Am J Sports Med
BACKGROUND: Knees undergoing revision anterior cruciate ligament reconstruction (rACLR) have a high prevalence of articular cartilage lesions. HYPOTHESIS: The prevalence of chondrosis at the time of rACLR is associated with meniscal status and lower extremity alignment. STUDY DESIGN: Cross-sectional study; Level of evidence, 3. METHODS: Data from the prospective Multicenter ACL Revision Study (MARS) cohort were reviewed to identify patients with preoperative lower extremity alignment films. Lower extremity alignment was defined by the weightbearing line (WBL) as a percentage of the tibial plateau width, while the chondral and meniscal status of each weightbearing compartment was recorded at the time of surgery. Multivariable proportional odds models were constructed and adjusted for relevant factors to examine which risk factors were independently associated with the degree of medial and lateral compartment chondrosis. RESULTS: The cohort included 246 patients with lower extremity alignment films at the time of rACLR. Mean (+/-SD) patient age was 26.9 +/- 9.5 years and body mass index (BMI) was 26.4 +/- 4.6. The medial compartment had more chondrosis (grade 2/3, 42%; grade 4, 6.5%) than did the lateral compartment (grade 2/3, 26%; grade 4, 6.5%). Disruption of the meniscus was noted in 35% of patients on the medial side and 16% in the lateral side. The mean WBL was 0.43 +/- 0.13. Medial compartment chondrosis was associated with BMI (P = .025), alignment (P = .002), and medial meniscal status (P = .001). None of the knees with the WBL lateral to 0.625 had grade 4 chondrosis in the medial compartment. Lateral compartment chondrosis was significantly associated with age (P = .013) and lateral meniscal status (P < .001). Subjects with "intact" menisci were found to decrease their odds of having chondrosis by 64% to 84%. CONCLUSION: The status of articular cartilage in the tibiofemoral compartments at the time of rACLR is related to meniscal status. Lower extremity alignment and BMI are associated with medial compartment chondrosis.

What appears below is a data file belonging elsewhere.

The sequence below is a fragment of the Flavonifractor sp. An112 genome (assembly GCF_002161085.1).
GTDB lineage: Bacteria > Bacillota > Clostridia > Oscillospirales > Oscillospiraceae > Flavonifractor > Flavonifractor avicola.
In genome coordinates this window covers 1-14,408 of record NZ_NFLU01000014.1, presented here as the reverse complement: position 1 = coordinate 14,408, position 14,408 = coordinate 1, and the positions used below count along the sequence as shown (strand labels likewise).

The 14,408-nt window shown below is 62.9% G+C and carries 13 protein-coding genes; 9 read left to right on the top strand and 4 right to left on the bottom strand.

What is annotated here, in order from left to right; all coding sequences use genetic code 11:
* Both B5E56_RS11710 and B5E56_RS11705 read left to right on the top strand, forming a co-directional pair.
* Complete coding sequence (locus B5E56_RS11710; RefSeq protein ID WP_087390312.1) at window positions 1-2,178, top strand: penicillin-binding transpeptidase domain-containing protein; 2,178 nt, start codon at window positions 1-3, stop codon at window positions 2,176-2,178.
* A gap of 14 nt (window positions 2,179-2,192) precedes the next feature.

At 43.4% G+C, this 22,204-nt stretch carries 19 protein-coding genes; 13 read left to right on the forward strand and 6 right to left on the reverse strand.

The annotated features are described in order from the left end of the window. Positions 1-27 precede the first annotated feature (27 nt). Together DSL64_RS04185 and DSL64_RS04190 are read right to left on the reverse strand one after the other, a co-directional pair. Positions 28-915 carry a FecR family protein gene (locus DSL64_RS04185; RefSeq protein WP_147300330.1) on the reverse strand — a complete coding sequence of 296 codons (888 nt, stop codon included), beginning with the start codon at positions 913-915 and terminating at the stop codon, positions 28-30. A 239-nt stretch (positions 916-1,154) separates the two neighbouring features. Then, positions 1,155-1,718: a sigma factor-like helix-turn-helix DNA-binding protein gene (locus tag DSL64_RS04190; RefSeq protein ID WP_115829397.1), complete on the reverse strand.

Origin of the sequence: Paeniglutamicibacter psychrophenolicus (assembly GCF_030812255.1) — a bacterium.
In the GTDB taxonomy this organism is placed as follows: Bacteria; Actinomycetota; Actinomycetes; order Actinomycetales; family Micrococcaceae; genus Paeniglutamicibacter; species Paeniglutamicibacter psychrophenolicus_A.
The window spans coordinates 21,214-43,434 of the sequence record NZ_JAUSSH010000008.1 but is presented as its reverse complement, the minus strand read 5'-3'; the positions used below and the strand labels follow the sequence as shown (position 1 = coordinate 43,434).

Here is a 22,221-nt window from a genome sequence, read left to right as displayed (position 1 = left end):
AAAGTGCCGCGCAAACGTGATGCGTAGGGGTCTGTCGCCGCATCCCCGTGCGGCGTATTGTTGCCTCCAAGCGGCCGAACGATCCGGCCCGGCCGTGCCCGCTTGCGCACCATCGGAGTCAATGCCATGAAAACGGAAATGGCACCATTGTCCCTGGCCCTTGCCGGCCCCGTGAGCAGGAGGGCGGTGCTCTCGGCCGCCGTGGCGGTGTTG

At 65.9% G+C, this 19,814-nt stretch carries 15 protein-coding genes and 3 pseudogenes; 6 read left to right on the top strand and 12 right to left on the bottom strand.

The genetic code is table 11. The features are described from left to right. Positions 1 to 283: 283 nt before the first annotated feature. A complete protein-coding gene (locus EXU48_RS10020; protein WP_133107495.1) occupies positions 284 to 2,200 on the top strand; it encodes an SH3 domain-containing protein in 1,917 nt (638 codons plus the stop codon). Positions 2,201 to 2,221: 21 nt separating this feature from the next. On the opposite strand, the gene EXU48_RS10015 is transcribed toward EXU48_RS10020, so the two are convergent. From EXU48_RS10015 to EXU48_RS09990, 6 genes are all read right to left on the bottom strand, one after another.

School of Medicine